The mission of the Center for Civil War Photography is to educate the public about Civil War photography, its role in the conflict, and its rich variety of forms and formats; to digitally secure original images and preserve vintage prints; to enhance the accessibility of photographs to the public; and to present interpretive programs that use stereoscopic and standard images to their fullest potential.
HISTORY OF THE CCWP
The Center for Civil War Photography was founded in 1999 by author Bob Zeller, wet plate photographer Rob Gibson, and the late Al Benson. It was incorporated as a Pennsylvania organization in October 2001 and approved by the IRS as a 501(c)3 non-profit organization in June 2002. The Center has also been on the Internet since March 2000.
Currently, the Center serves as the only clearinghouse for information about Civil War photography on the Internet. Since its creation, the Center has answered hundreds of inquires about Civil War photographs, often from people who own images of their ancestors and seek to understand more about them.
On August 10-12, 2001, the Center staged its first official function in Gettysburg, Pennsylvania, The Image of War, a detailed seminar on battlefield photography. Since then, the Center has conducted annual seminars in locations including Antietam, Spotsylvania County/Fredericksburg, Richmond, Manassas/Washington DC.
When eighth grade teacher Beth Moceri from Northville, Michigan, inquired about the availability of slides of Civil War photographs to explain their place in American art, Center President Bob Zeller assembled and scripted a slide show about the impact and significance of the Antietam battlefield photographs. The Center now has this show available for loan to schools or groups. The slide show was used three times in 2001.
At Gibson’s Gallery in Gettysburg, thousands of visitors have seen first hand what a working Civil War photography studio looks like. Hundreds have taken the opportunity to dress in period clothing for a Gibson portrait on glass using the wet-plate collodion method of the mid-19th century. Zeller, meanwhile, has mesmerized thousands since 1997 with his 3-D slide presentations of original Civil War photographs. Zeller currently has five different 3-D Civil War slide shows for presentation to groups and organizations.
Gibson and Zeller have appeared together on C-Span and The Civil War Journal. They have given demonstrations at the National Portrait Gallery, the National Archives, the Museum of the Confederacy, the Antietam National Battlefield, and numerous other locations. The Center published its first work on Civil War photography in 2002-the never-previously-compiled complete catalog of Alexander Gardner’s Photographic Incidents of the War, which lists more than 1,200 stereo views and 1,000 large plate images.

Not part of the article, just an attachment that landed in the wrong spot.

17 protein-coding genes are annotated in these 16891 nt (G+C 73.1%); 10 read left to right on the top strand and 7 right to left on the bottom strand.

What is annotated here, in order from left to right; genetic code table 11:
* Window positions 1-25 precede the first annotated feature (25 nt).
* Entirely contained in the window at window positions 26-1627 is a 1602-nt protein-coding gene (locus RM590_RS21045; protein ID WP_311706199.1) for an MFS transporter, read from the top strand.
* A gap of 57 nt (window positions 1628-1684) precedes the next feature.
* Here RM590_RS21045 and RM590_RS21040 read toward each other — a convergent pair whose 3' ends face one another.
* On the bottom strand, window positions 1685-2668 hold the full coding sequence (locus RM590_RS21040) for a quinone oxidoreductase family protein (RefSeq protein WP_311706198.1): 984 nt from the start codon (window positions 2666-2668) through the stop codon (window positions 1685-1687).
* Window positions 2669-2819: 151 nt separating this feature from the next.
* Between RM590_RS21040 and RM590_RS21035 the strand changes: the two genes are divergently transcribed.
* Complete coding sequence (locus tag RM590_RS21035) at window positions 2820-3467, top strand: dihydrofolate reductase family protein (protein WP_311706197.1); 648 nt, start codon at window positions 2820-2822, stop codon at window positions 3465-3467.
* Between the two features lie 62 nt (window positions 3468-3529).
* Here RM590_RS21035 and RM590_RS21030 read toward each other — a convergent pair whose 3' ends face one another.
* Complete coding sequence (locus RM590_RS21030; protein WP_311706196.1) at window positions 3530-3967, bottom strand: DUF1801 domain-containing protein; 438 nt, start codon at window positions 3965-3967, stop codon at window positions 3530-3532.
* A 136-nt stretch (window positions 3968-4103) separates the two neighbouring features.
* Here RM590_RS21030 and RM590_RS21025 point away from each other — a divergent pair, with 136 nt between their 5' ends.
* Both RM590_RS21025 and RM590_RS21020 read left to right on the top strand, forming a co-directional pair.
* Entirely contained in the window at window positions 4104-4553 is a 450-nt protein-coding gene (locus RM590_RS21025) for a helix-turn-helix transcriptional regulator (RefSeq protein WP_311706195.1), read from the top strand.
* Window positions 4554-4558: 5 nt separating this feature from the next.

The Center also publishes a new book in its 99 Historic Images… series each year in conjunction with its Image of War Seminar. The books are currently on sale at many book stores including Eastern National bookstores and online on Amazon.com.
In the summer of 2003 the Center launched its online book store. The store currently sells many Civil War photography related books as well as the Center’s own publications. Patrons can also purchase memberships, give donations, and make seminar reservations securely online with their credit card.
One of our most gratifying achievements in 2005 was the installation of a permanent 3-D slide show of Civil War photographs at Civil War Life – The Soldier’s Museum, in Fredericksburg, Virginia. The 20-minute show, which was co-produced by the Center and the museum, began daily public presentations on June 5, 2005. We plan to refine and improve the production in 2007 and eventually to convert to a digital show.
As The Center for Civil War Photography continues to move forward with several initiatives directly related to its mission, it is poised to launch perhaps the single most important project it could ever seek to undertake: the compilation, in a digital format, of every Civil War photograph taken. This far-reaching goal — to gather, scan and make available online all known photographs of the Civil War — will take years to fulfill, and in fact any such compilation will never be complete, since previously unknown Civil War images continue to surface regularly.